Dedicated and Determined to Make a Difference
December 2020 Issue
by Jacie Elizabeth Millen | Photos provided by The Turtle Trackers
With a brisk beach walk and talk and brilliant brains colliding, the idea was born. In 2015, the conversation between Karen Kindermann and Amber Kuehn, alongside a bale of volunteers, the foundation of their idea turned into a reality, making Turtle Trackers what they are today. The Turtle Trackers is a 501(c)3 charity made up of volunteers from across Hilton Head Island and Bluffton. Their mission is to assist the Sea Turtle Patrol of Hilton Head Island and educate the public for the protection of our most precious locals, our sea turtle hatchlings heading to the ocean.
Starting with a small but fierce crew, the Turtle Trackers grew from a mere five or six gals to more than 400 volunteers, men and women, and six chapters island wide. The group originated in Sea Pines but has made its way to Forest Beach, Shipyard, Palmetto Dunes, Singleton Beach, Port Royal and the North End, which is the chapter of trackers anyone can join.
These chapters go above and beyond to make a difference in the Lowcountry by providing redlight filters/flashlights for turtle safety, supporting regional conservation initiatives and participating in impactful beach sweep clean-up events throughout the year, just to name a few. Another daunting task they take on, not only for the safety of the turtles but also for tourists and locals alike, is filling in the huge holes people leave after a fun day of digging and building sandcastles on the beach. A human can fall and get hurt in these just as easily as the next sea turtle.
In an effort to educate, educate, educate, Turtle Trackers partners with local restaurants and businesses to attach educational flyers on pizza boxes, or to help distribute red filters at their checkout. In addition, they have reached out to rental companies to distribute doormats printed with “Lights Out” and magnets and stickers for the fridge to teach tourists proper beach etiquette.
The Turtle Trackers did not let the world happenings of 2020 interfere with progress. This dedicated group initiated a beach ordinance that passed, which details the perils caused by the huge holes left on the beach and how they are now forbidden. The Trackers Trackers donated the green turtle signs with the hole rules on them marked at most beach accesses to enforce this ordinance.
Proof of their dedication to their cause is demonstrated in their most recent accomplishment--winning silver in the “March to a Million” initiative created by South Carolina Aquarium in 2016. A Silver award means the Turtle Trackers were the second community group with the highest debris collected and documented--6,743 pieces of debris to be exact. While accepting this award, the Turtle Trackers never take their eyes off the prize, which is the sea turtles. This summer, the organization created a fun way to get people involved by creating the Turtle Trackers HHI Summer 2020 Challenge. The goal: Pick up and document over 2,000 pieces of trash and debris. Nearly 7,000 pieces of garbage were collected.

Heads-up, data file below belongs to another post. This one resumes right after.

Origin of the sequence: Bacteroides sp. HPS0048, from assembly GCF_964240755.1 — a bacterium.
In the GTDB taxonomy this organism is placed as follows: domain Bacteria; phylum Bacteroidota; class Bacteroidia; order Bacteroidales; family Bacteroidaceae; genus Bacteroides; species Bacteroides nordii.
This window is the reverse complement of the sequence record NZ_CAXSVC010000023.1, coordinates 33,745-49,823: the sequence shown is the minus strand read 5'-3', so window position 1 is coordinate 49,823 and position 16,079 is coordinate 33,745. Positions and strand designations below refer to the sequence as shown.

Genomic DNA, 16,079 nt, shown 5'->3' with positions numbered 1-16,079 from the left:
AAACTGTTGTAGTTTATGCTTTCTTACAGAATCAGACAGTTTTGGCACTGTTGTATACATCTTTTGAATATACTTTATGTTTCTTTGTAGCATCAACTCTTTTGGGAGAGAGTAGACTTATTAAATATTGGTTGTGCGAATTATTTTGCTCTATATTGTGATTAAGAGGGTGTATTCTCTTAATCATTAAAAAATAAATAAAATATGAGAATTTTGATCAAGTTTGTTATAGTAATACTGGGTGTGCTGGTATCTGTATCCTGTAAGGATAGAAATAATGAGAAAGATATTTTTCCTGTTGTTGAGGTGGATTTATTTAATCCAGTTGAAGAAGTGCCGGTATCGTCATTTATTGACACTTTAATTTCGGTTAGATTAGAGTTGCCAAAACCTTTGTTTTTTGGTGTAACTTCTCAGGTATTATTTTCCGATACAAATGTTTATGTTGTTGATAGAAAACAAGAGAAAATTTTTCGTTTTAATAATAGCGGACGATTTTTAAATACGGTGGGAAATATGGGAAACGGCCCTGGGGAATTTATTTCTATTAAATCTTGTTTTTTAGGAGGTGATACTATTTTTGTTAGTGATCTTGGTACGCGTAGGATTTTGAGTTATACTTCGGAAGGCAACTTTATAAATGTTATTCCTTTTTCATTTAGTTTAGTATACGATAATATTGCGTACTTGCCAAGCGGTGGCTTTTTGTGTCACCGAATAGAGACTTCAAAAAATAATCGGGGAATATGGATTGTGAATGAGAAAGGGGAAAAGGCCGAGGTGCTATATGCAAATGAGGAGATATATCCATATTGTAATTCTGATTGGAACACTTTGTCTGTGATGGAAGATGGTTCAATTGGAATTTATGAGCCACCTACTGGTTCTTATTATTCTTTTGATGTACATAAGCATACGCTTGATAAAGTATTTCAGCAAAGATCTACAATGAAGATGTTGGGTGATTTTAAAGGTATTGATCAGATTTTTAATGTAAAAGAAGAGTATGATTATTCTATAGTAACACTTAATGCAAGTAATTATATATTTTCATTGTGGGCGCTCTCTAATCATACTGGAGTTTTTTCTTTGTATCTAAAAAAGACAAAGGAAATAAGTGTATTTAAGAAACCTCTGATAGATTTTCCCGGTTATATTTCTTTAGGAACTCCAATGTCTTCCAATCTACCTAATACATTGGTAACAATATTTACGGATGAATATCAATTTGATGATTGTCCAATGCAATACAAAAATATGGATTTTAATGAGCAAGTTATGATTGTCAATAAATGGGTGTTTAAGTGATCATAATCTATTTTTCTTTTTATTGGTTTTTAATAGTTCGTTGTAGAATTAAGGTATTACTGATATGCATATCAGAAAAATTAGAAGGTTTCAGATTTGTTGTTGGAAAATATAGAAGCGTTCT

This phenomenal group never tires of their mission, which truly helps us all. The turtles are not the only ones getting loved on here; the Turtle Trackers are making “beach life” a beautiful and safe one.
All the volunteers are wonderful, but a few ladies lead the way and work incredibly hard, including Karen Kindermann, the founder, alongside Amber Kuehn. Amber is also a part of the 17-strong on the Sea Turtle Patrol of Hilton Head Island. A few other movers and shakers include Linda Zambelli, the current President, Lisa Pianta, the current VP and Barabara Faraci, the current treasurer and upcoming 2021 president. These women, alongside the more than 400 volunteers, are devoted and committed to this cause and it shows. The next time you go to the beach and find it beautiful, thank the Turtle Trackers for their love for mother nature, compassion for sea life and dedication to our coastline.
Their 2021 Goals: The Turtle Trackers want to continue the education stations that were established pre-Covid to teach the public proper beach etiquette, how they can help and why it is so important. In addition, they will continue to emphasize the light ordinance for beachfront rental properties and how serious it is. And, of course, they want to welcome more members to get involved and join the group.
1) Beachfront Lights Out 10 p.m. to 6 a.m. May through October
2) Red Flashlights ONLY
3) Fill holes in on the beach
4) Leave turtle nests undisturbed